Since the figures for the second quarter of 2015 have just been released, we thought we’d have a look at what the most popular bikes on the road, in terms of sheer numbers, really are.

These figures are based on ‘generic models’ rather than a precise breakdown (that’s something that’s also available, but only annually, not quarterly), but in many ways that’s better than a more detailed version, which would, for instance, separate a Bonneville T100 from a Bonneville, or an R1200GS Adventure from an R1200GS.

One proviso is that many of the largest figures on the official documents are listed as “model missing”. Those figures just lump together all the bikes that don’t have their model names or designations correctly filled out on their registration documents, and so cover a huge number of disparate models. We’ve eliminated all the ‘model missing’ figures from our list, since they’re unlikely to make an impact on the overall ranking of the correctly-named bikes in this top 10.

As well as proving popularity, the list could also give a bit of insight into which models are bearing up to use better than others – if they’re on the road rather than scrapped or SORN, that presumably means they’re still working.

Suzuki SV650

10. Suzuki SV650 (10,179)

Given that the SV650 has been the obvious choice for anyone looking for a bargain middleweight for more than a decade-and-a-half, perhaps it should be no surprise to see it here. Sure, lots have been crashed, scrapped or otherwise abused, but the faithful SV can take a lot of punishment and earns its place on this list as a result.

Suzuki GSX-R600

9. Suzuki GSX-R600 (10,356)

This is an interesting one. The GSX-R600 has rarely been the best-selling 600-class supersports machine, but it’s been around a long time in various guises (the first UK-available bikes date back to 1997) and clearly manages to keep on going since it’s the only machine in its class to make this list. The one you might have expected to see here – the CBR600F – misses out on the top 10 by a whisker with 9462 remaining on the road (although there are also 5244 CBR600RRs, so the combined CBR600 figure would make it the top 600.)

Suzuki GSF600 Bandit

8. Suzuki GSF600 (10,524)

The good old Bandit 600 might not make many headlines these days, but more than 10,000 of them are still plugging along the country’s highways and byways. It’s interesting that while Suzuki these days struggles to make a dent on the top-sellers lists with any of its models, the firm has grabbed more places in this top 10 than any other.

Honda CBF125

7. Honda CBF125M (11,403)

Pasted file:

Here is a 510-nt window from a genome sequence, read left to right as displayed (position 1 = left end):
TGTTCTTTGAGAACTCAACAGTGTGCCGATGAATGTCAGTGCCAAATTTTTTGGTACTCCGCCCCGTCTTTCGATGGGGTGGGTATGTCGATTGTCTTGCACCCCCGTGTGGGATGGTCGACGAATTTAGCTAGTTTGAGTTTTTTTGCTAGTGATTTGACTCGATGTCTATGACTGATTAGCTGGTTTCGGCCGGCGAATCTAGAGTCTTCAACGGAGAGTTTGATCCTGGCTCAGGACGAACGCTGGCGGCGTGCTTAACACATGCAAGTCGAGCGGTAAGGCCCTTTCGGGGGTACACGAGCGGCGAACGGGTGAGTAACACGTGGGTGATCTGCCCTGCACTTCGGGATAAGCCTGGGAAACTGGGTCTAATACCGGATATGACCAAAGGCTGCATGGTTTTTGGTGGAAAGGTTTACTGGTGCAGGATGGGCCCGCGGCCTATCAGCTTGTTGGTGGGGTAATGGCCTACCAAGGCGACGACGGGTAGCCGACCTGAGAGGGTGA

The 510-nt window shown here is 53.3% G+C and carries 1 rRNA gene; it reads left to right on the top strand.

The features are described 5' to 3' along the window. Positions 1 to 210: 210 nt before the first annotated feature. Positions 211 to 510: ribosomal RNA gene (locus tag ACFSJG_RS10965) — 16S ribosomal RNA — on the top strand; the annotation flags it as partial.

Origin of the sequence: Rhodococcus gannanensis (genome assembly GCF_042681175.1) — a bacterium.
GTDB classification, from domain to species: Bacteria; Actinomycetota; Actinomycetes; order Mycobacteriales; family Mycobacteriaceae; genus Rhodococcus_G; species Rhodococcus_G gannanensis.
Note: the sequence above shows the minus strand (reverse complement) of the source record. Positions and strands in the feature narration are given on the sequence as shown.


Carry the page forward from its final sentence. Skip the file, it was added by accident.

It doesn’t take a lot of explanation to understand why the CBF125 is here – it’s one of those bikes that has been a mainstay for motorcycle training and learners for years, and they’re clearly hard to kill.

Yamaha YZF-R1

6. Yamaha YZF-R1 (12,295)

Once upon a time, in the dim, distant past, superbikes roamed the earth and dominated the UK roads. Today, not so much. But the R1 – in production in various guises since 1998 without a name change – is the most common single model of superbike current on the road. Again, you might have expected to see a Honda here, but of course the CBR1000RR (8470 on the road) only dates back to 2004, before that there was the CBR900RR (5861 remaining) – together they outnumber the R1, but if we start playing that game we’d have to add Thunderace and FZR1000 figures to the Yamaha.

Yamaha YBR125

5. Yamaha YBR125 (14,201)

Like the Honda CBF125, the YBR is here due to its faithful service to generations of learners, and the fact that they sell in big numbers to training schools.

Triumph Bonneville

4. Triumph Bonneville (14,324)

Would you have expected to see the Bonnie ranking this high? Of course the number includes all versions – from 1960s originals to the latest Hinckley models (although these are bikes that are taxed and MOT’d, remember, so there aren’t likely to be zillions of the originals counted here). A more detailed breakdown, dating back to the end of 2014, puts the Hinckley-made, 865cc T100 as the most popular version with 3293 on the road. Thruxtons, Scramblers, Americas and Speedmasters are also included under the generic ‘Bonneville’ number.

Triumph Tiger

3. Triumph Tiger (15,627)

This one is another surprise, but proves that of all the bikes out to have a go at BMW’s R1200GS, Triumph’s various efforts – the Tiger Explorer, Tiger Sport, Tiger 1050, Tiger 800 etc – come closest. All those machines are included under this heading, despite being quite separate models (these are government figures and it’s their choice to combine them, so don’t blame us), which arguably explains why the Tiger ranks so highly on the list.